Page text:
Try OpenEdge Now
skip to main content
DataServer for Oracle
Initial Programming Considerations : Cursors : Stale cursors

Stale cursors

A stale cursor is a cursor that points to information that is out of date in an Oracle database. When you execute SQL on a cursor, Oracle hides any changes that occur to the database after that point. It reconstructs the state of the database at the time the cursor was created by using before-image information it writes to rollback segments. There is a limited number of rollback segments so Oracle reuses them. A cursor whose rollback-segment information has been overwritten is stale, and if you attempt to fetch data on a stale cursor, the fetch fails.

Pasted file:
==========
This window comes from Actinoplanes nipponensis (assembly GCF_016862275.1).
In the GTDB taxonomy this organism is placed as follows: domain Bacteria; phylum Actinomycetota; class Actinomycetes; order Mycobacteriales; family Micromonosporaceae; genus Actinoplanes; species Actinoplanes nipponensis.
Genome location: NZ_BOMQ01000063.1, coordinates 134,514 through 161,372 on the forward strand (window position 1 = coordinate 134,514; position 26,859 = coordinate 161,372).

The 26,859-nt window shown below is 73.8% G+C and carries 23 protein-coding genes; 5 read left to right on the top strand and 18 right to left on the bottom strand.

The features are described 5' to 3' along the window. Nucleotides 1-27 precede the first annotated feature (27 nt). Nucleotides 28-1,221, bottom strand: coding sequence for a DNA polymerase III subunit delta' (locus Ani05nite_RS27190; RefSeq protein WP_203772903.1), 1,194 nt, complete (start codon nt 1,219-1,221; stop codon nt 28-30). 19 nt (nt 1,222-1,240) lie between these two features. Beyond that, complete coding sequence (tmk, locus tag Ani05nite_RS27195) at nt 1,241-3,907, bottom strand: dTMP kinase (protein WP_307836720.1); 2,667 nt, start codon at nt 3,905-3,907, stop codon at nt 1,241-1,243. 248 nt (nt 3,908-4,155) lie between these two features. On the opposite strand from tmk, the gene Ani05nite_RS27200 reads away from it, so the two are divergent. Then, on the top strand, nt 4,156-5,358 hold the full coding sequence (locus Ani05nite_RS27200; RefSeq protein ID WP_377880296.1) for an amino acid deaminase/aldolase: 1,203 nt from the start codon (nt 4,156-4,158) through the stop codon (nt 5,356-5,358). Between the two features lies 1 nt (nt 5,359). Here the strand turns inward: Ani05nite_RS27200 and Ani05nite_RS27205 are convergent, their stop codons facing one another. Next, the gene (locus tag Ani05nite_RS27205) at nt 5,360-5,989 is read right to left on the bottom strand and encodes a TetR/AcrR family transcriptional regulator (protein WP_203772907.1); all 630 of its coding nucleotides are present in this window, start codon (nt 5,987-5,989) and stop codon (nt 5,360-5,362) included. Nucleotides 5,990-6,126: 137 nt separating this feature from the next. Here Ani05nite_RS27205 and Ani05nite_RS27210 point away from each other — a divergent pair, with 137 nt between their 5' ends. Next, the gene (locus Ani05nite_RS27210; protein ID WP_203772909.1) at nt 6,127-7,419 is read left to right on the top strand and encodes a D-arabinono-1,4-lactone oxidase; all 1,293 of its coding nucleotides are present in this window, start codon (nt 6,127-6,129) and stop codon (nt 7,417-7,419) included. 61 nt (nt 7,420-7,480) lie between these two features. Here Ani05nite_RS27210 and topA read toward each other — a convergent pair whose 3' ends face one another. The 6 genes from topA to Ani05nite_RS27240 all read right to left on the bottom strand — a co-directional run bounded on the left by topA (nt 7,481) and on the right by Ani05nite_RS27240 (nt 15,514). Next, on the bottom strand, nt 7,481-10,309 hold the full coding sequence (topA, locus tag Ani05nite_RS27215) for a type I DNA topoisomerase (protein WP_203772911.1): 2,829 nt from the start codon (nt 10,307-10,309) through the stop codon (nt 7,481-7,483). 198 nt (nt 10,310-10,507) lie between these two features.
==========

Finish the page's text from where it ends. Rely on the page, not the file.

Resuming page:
An application is most likely to encounter a stale cursor if it has a long loop or a loop that might take a long time because it involves user interaction and simultaneously allows updates to the same table the loop accesses. FIND NEXT and PREV statements are also likely candidates for stale cursors.
To avoid stale cursors, you can tune your database environment or adjust your application. For example, you can increase the number and size of rollback segments for the Oracle database. To adjust your application, consider putting the record identifiers for the table that must be updated into a temp table. Standard cursors are somewhat less likely to become stale than lookahead cursors. Although you might lose some performance, using the QUERY-TUNING NO-LOOKAHEAD option might help you avoid stale cursors. See Query tuning for instructions.